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The 50 Best Movies on Netflix Right Now

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The sheer volume of films on Netflix — and the site’s less than ideal interface — can make finding a genuinely great movie there a difficult task. To help, we’ve plucked out the 50 best films currently streaming on the service in the United States, updated regularly as titles come and go. And as a bonus, we link to more great movies on Netflix within many of our write-ups below. (Note: Streaming services sometimes remove titles or change starting dates without giving notice.)

Here are our lists of the best TV shows on Netflix, the best movies on Amazon Prime Video and the best of everything on Hulu and Disney Plus.

‘Ali’ (2001)

Will Smith nabbed his first Academy Award nomination for his masterly turn as Muhammad Ali in this robust biopic. Thankfully eschewing the cradle-to-grave approach of too many such projects to focus on the key decade of 1964 to 1974, “Ali” adroitly dramatizes the champ’s transformation from gifted young fighter to political figure as he loses his hard-earned title for refusing to fight in Vietnam and becomes the focus of controversy for his conversion to Islam. The director ดูหนังออนไลน์ฟรี Michael Mann exchanges his customarily sleek and contemplative style for something earthier and more emotional; our critic predicted, “his overwhelming love of its subject will turn audiences into exuberant, thrilled fight crowds.”

‘The Nightingale’ (2019)

Jennifer Kent, the writer and director of the terrifying “The Babadook,” returns with this “rigorous, relentless” riff on revenge narratives and Hollywood westerns, refracted through the prism of white supremacy and violent patriarchy. Aisling Franciosi stars as an Irish woman in 19th-century Tasmania who embarks on a perhaps ill-advised crusade for justice after a brutal assault by a powerful commander. But such a summary makes “The Nightingale” sound like a straightforward story of good and evil; Kent complicates her characters at every turn and causes us to question which side we’re on. It’s a long, brutal, difficult picture, but an undeniably powerful one.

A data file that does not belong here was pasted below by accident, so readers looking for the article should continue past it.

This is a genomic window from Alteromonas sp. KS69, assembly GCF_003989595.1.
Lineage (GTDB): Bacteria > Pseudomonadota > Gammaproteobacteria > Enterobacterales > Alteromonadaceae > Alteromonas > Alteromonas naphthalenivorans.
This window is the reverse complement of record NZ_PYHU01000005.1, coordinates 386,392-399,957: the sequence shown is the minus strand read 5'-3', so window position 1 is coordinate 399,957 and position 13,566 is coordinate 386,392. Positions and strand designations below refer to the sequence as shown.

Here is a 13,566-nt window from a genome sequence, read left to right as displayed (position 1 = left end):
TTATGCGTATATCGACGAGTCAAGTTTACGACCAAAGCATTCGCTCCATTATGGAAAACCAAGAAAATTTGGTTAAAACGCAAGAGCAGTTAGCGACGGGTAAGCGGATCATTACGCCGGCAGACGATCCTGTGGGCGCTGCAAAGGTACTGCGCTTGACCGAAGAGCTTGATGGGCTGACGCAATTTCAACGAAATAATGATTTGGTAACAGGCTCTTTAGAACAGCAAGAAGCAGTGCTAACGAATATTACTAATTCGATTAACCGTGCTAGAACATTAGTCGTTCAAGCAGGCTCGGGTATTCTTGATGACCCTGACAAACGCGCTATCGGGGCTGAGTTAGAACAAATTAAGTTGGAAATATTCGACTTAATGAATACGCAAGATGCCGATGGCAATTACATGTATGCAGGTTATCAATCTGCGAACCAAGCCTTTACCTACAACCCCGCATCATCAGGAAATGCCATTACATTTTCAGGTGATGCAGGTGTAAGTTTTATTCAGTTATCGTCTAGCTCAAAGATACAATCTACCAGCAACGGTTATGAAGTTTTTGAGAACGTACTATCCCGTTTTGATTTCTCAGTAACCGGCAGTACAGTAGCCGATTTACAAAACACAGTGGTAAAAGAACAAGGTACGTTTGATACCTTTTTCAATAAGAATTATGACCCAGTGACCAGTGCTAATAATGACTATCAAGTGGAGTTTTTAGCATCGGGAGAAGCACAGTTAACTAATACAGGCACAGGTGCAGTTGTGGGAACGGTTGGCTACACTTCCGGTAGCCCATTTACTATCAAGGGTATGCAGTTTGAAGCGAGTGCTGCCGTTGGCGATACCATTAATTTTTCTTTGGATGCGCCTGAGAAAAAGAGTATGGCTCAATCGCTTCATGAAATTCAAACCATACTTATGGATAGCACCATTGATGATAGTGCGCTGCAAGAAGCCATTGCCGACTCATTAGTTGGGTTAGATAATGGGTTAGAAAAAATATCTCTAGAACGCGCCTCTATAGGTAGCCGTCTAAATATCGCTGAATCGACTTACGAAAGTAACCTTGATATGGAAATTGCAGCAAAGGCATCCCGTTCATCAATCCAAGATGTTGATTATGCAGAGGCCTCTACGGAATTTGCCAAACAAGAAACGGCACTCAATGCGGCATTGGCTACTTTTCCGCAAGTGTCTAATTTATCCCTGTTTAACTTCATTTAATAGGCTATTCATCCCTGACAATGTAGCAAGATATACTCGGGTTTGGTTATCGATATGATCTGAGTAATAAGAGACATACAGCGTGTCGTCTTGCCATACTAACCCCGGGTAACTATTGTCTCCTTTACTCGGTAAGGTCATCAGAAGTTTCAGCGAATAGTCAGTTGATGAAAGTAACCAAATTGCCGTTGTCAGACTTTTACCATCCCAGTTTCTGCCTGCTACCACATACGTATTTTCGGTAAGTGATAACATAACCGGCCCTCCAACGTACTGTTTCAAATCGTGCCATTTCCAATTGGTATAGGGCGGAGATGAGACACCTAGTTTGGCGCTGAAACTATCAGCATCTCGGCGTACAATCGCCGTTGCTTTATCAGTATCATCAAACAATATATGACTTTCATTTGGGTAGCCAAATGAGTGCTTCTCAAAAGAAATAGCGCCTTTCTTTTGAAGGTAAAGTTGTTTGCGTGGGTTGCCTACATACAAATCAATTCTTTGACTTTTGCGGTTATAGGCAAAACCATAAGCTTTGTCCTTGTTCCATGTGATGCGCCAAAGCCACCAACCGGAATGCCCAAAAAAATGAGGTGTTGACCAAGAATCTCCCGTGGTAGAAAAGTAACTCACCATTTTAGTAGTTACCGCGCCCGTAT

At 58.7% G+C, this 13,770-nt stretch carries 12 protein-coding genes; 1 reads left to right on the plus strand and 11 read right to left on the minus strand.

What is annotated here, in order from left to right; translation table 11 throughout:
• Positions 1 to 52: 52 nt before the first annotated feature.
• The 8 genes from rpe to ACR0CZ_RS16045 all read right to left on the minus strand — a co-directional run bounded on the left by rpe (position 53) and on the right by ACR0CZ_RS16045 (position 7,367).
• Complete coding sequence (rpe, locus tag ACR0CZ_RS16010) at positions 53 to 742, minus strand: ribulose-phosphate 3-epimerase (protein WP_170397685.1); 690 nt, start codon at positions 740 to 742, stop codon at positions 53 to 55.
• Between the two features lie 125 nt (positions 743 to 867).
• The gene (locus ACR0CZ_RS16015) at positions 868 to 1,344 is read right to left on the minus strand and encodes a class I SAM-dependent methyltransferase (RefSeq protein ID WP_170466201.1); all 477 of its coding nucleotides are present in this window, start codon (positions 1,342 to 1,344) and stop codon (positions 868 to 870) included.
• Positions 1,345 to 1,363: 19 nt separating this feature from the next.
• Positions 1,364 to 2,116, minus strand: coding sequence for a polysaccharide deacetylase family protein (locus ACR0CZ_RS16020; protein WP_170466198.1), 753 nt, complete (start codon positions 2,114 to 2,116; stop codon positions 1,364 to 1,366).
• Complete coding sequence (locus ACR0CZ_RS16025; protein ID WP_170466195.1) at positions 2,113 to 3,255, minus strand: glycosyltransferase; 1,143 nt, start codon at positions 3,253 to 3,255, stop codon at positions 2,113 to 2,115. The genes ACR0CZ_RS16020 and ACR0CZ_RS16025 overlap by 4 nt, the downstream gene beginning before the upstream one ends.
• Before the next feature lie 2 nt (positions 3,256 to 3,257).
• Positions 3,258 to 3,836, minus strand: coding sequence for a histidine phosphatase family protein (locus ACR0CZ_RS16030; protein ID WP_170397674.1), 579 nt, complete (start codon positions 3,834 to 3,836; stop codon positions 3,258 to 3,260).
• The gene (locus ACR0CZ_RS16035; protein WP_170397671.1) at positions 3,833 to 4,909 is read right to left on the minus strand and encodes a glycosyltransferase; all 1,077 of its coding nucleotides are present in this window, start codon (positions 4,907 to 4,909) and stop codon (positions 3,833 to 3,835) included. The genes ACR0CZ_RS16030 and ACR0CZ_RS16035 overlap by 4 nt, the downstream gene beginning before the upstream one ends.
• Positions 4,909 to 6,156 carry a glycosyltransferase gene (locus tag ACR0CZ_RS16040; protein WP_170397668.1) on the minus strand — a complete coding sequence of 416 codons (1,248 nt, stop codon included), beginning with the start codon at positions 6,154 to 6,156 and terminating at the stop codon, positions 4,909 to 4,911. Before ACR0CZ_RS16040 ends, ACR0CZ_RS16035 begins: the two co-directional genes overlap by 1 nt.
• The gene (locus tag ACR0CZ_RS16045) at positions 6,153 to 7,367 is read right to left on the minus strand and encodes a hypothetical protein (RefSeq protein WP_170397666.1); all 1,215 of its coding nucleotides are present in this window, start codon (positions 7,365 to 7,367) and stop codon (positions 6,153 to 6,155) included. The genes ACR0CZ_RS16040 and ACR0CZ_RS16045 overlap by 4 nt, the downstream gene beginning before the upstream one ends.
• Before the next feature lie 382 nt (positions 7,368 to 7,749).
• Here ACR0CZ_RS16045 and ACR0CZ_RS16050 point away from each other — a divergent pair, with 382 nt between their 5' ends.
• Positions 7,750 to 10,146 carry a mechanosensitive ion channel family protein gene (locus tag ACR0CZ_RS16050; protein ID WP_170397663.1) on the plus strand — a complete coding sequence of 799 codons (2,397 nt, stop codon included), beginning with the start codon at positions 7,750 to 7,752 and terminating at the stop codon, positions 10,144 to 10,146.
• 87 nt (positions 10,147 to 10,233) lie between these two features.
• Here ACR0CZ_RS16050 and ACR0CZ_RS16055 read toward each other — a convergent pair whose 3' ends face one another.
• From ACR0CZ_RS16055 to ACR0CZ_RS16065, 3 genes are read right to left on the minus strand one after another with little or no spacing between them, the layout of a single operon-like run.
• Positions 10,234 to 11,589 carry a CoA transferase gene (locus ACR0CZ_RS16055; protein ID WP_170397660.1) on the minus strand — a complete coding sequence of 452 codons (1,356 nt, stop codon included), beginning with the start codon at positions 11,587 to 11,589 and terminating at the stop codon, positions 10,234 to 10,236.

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‘Snowpiercer’ (2014)

Before making Oscar history with his simultaneous wins for best picture and best international feature (and for best original screenplay and directing), the South Korean director Bong Joon Ho brought his considerable gifts to American audiences with this 2014 adaptation of the French graphic novel “Le Transperceneige.” Marshaling an impressive international cast that includes Tilda Swinton, Octavia Spencer, Ed Harris and Chris Evans, Bong creates a “playfully postmodern” English-language variation on his signature combination of action spectacle and social commentary, creating thrilling set pieces and thoughtful allegory with equal aplomb.

‘Moneyball’ (2011)

It would seem impossible to craft an entertaining film adaptation of Michael Lewis’s dense nonfiction account of number-crunching in baseball — much less to make one as breezy and engaging as this one. But the screenplay, by Steven Zaillian and Aaron Sorkin, finds the proper balance of egghead theory and character development, Bennett Miller’s direction is fleet-footed without being lightweight, Brad Pitt’s restless charisma has rarely found a more appropriate showcase, and the supporting cast (including Jonah Hill, Philip Seymour Hoffman, Robin Wright and Chris Pratt) is, well, an all-star team. Manohla Dargis called it “the kind of all-too-rare pleasurable Hollywood diversion that gives you a contact high.” (Hill also lights up “21 Jump Street.”)